I don't want to post - i admire you just from your response. It is difficult to navigate the system, because it is indeed set up with the expectations parents will pay and if they do not do so, well, a young person could struggle.
I have good adults to thank - people such as Larry Ellis at Princeton who apprised me what I was in for with my family. My father, who told everyone he was a NCAA champion and Olympian in Rome (this was published in the Chicago Tribune 10 years back) when we was only a NCAA finalist in the javelin (impressive to me as he got kicked out of two schools for criminal conduct and managed to throw the javelin at his third school). Apparently my father harangued Ivy League athletic directors, accusing them of hiding athletic scholarships that they secretly gave out! When I dropped my kid off at Princeton for the first time 10 years , I was saddened that I never properly thanked Coach Ellis. I should have done so. Any program of relying on my father would have resulted in me being kicked out of school for financial reasons. He didn't have to explain this to me, but he did and it could not have been easy. The school I chose did not have a helpful athletic department - they were not used to poor people - and really not used to poor athletic people who were admitted in the top 20 percent of the class because they just figured we would make it. Their best runners went to fancy prep schools. The faculty itself was excellent though and went out of their way to look out for me, pushing me into an incredibly competitive honors program where I finished my thesis on a heavy IBM Selectric well into the night after running the Penn 4 x mile I was consistently surprised at how much effort they put into making me perform in the classroom. I never loved getting yelled at so much. I did well enough . I mention this because in spite of the poverty and social outcast problems with my situation, I had a lot of freedom - much more than if I had to communicate with parents - and I liked the freedom and was not a victim. This is why, while different parents have different approaches, honesty and integrity in communication is what matters.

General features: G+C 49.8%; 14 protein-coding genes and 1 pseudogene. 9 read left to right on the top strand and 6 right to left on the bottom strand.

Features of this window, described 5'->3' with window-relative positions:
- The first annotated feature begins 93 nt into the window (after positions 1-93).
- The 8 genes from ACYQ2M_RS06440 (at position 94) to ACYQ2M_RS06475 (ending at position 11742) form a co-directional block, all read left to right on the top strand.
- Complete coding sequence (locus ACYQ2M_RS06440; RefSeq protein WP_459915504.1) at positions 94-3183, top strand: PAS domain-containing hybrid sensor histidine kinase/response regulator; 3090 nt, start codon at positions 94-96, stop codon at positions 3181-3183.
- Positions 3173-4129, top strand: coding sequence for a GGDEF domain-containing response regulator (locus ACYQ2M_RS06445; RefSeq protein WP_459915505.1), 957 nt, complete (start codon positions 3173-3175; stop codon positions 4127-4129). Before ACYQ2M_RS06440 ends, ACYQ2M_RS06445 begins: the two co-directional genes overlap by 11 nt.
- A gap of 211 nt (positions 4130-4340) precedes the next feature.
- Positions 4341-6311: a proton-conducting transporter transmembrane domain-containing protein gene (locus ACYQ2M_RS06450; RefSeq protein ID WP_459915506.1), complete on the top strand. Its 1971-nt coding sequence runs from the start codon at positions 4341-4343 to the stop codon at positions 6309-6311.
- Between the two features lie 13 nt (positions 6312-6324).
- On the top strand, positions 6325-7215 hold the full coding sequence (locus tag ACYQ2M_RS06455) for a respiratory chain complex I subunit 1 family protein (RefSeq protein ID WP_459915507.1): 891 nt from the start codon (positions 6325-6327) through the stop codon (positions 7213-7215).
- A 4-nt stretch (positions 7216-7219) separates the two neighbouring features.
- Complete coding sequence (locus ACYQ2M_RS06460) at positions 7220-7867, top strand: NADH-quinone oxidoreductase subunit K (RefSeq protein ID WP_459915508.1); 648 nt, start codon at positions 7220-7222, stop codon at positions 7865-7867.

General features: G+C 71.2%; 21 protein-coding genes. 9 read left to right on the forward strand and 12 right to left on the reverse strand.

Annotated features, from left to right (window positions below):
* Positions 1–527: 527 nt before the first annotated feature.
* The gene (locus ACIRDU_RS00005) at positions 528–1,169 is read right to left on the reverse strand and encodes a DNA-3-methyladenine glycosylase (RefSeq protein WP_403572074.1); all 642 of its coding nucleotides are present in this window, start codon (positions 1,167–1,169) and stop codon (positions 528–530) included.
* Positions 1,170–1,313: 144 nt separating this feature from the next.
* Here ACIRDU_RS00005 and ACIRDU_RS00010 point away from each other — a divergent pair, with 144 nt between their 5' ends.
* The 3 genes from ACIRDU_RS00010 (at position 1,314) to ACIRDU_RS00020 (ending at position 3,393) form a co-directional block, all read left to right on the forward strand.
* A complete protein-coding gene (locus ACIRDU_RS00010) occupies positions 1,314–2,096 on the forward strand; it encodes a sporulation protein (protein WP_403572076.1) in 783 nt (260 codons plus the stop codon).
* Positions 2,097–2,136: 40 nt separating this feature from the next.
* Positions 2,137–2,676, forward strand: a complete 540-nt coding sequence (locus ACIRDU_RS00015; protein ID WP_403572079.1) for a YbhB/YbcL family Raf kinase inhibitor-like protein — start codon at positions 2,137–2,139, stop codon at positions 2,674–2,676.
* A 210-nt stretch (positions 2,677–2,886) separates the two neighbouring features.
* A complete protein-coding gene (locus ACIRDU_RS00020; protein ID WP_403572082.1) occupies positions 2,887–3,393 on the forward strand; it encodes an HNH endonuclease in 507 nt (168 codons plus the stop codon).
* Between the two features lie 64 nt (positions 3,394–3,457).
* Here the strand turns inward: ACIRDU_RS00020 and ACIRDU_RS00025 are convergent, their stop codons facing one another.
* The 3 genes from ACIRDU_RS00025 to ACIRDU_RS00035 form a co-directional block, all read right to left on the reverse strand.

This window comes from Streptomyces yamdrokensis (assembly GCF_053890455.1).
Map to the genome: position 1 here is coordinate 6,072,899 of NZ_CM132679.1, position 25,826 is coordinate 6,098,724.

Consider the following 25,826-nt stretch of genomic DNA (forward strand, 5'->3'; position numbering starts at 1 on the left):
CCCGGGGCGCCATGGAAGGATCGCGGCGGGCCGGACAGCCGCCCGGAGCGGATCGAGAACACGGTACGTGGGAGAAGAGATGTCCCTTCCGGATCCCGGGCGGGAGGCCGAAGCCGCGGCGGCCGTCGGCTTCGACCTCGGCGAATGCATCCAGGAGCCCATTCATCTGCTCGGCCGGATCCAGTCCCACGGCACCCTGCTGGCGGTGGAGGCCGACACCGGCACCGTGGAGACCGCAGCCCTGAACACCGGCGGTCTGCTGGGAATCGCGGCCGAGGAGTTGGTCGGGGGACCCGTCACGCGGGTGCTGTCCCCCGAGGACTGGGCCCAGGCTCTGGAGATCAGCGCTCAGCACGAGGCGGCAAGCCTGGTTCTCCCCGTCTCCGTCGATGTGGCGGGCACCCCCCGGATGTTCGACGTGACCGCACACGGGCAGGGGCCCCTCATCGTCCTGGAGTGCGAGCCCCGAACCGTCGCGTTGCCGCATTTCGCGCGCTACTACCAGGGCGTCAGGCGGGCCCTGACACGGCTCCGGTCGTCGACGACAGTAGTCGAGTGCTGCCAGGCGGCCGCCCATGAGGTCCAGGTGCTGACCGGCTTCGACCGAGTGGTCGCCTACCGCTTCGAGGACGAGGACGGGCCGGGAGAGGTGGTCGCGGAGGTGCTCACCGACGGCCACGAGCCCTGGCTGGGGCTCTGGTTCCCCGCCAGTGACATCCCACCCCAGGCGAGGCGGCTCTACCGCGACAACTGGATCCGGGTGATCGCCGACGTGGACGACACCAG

My brother and I differ, although I respect his thoughts and I understand his anger. He went to one of the schools my father got kicked out of, and he was phi beta kappa in math and with a gpa of 4.0. It was obvious where his motivation came from. At the end of the day you have to be happy. Your point about putting kids three steps behind by not supporting them is a great one, though, and I do have moments of upset when I think about the starvation diet I was on (I had a 70 percent scholarship with no board), with no dental visits for five years, no eye doctor with horrible eyesight, and so on. But I was no victim - i got very comfortable looking in the mirror and acknowledging that is who I had to please. And note, on this message board, there are many just like me, with even better achievements.